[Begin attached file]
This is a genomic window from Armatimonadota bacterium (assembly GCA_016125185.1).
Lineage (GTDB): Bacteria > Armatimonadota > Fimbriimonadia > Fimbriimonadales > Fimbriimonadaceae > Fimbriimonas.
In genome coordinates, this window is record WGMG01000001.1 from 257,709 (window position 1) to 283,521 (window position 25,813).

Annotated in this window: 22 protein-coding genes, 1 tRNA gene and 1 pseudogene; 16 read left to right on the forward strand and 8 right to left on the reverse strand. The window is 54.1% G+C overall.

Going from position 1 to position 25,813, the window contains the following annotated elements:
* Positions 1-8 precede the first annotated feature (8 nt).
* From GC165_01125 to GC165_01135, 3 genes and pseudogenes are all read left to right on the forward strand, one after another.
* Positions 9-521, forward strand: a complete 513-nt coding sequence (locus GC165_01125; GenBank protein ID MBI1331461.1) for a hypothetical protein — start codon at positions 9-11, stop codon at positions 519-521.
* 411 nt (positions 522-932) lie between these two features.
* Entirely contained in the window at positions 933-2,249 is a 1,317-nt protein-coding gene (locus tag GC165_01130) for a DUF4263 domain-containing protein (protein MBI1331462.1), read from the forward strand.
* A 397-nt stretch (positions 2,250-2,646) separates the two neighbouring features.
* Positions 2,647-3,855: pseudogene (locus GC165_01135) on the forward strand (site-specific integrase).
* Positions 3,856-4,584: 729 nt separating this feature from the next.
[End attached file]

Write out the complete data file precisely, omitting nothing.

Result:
This is a genomic window from Armatimonadota bacterium (assembly GCA_016125185.1).
Lineage (GTDB): Bacteria > Armatimonadota > Fimbriimonadia > Fimbriimonadales > Fimbriimonadaceae > Fimbriimonas.
In genome coordinates, this window is record WGMG01000001.1 from 257,709 (window position 1) to 283,521 (window position 25,813).

Annotated in this window: 22 protein-coding genes, 1 tRNA gene and 1 pseudogene; 16 read left to right on the forward strand and 8 right to left on the reverse strand. The window is 54.1% G+C overall.

Going from position 1 to position 25,813, the window contains the following annotated elements:
* Positions 1-8 precede the first annotated feature (8 nt).
* From GC165_01125 to GC165_01135, 3 genes and pseudogenes are all read left to right on the forward strand, one after another.
* Positions 9-521, forward strand: a complete 513-nt coding sequence (locus GC165_01125; GenBank protein ID MBI1331461.1) for a hypothetical protein — start codon at positions 9-11, stop codon at positions 519-521.
* 411 nt (positions 522-932) lie between these two features.
* Entirely contained in the window at positions 933-2,249 is a 1,317-nt protein-coding gene (locus tag GC165_01130) for a DUF4263 domain-containing protein (protein MBI1331462.1), read from the forward strand.
* A 397-nt stretch (positions 2,250-2,646) separates the two neighbouring features.
* Positions 2,647-3,855: pseudogene (locus GC165_01135) on the forward strand (site-specific integrase).
* Positions 3,856-4,584: 729 nt separating this feature from the next.